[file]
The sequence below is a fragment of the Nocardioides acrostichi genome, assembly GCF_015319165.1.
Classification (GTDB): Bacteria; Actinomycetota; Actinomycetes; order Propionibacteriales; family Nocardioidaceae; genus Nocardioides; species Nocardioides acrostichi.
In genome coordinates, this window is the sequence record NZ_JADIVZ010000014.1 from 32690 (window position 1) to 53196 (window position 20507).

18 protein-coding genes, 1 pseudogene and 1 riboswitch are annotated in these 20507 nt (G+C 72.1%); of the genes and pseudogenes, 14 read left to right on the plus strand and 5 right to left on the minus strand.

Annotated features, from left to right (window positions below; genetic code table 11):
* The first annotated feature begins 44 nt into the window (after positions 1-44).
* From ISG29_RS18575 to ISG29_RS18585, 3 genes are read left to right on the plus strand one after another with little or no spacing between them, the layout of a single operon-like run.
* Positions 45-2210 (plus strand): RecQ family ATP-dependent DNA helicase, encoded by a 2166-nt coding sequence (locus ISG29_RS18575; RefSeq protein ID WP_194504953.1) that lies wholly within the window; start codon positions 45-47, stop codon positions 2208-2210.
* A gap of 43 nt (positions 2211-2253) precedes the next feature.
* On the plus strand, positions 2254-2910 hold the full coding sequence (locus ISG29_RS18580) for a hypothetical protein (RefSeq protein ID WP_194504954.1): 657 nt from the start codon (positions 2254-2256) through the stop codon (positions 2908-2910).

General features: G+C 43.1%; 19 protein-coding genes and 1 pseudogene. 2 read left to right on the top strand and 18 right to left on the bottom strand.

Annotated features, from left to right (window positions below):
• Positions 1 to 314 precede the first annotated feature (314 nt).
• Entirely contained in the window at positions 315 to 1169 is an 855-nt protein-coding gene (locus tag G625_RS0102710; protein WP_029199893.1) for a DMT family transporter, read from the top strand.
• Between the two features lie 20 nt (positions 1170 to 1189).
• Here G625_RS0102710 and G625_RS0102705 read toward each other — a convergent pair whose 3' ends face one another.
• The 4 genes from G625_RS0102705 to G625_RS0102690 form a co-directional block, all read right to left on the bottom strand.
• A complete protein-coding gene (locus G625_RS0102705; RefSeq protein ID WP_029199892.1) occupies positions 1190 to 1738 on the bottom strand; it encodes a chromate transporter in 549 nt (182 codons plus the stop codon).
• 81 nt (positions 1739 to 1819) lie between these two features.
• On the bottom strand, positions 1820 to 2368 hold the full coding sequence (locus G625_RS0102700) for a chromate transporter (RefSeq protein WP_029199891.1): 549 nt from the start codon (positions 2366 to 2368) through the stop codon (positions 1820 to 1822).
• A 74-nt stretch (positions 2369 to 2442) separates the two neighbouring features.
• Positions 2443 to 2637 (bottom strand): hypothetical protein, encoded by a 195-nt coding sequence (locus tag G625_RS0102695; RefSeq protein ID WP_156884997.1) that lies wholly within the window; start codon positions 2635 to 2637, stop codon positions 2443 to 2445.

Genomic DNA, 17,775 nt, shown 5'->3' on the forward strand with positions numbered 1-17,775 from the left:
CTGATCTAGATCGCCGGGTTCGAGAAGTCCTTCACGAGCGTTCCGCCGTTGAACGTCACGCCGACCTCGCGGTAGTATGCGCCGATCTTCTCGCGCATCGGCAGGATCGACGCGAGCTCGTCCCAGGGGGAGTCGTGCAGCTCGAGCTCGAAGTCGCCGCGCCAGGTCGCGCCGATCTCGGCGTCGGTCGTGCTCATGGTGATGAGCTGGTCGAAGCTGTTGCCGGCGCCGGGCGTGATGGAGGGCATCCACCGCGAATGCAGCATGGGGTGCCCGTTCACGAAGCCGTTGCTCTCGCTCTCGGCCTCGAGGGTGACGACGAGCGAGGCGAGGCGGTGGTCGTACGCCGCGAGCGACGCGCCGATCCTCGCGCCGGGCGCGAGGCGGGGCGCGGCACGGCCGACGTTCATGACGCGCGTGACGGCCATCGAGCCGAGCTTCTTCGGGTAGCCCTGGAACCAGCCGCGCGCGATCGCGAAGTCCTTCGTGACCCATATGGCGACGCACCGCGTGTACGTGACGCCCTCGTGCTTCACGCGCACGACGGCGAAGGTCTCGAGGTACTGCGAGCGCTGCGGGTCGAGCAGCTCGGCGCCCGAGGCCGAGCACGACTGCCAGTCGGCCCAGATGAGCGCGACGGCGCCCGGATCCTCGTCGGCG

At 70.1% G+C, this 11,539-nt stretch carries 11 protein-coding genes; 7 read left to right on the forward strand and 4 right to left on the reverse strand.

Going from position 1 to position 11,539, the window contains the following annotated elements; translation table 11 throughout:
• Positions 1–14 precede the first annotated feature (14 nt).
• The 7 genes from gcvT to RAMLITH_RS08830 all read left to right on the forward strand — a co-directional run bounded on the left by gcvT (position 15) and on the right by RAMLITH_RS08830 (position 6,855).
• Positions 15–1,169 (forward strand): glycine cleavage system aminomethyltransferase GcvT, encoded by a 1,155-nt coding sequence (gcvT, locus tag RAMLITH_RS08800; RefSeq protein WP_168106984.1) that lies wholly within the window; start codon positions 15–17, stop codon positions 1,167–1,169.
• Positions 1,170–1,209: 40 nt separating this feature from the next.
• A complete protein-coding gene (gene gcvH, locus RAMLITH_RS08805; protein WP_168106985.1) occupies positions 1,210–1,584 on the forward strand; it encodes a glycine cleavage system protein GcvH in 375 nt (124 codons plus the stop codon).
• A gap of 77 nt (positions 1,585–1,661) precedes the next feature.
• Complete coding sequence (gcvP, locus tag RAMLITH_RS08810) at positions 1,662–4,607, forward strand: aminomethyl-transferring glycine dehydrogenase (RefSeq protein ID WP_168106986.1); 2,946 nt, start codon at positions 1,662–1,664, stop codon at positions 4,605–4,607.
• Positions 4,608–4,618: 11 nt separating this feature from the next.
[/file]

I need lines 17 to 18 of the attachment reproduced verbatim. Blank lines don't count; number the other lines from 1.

• The 4 genes from G625_RS0102705 to G625_RS0102690 form a co-directional block, all read right to left on the bottom strand.
• A complete protein-coding gene (locus G625_RS0102705; RefSeq protein ID WP_029199892.1) occupies positions 1190 to 1738 on the bottom strand; it encodes a chromate transporter in 549 nt (182 codons plus the stop codon).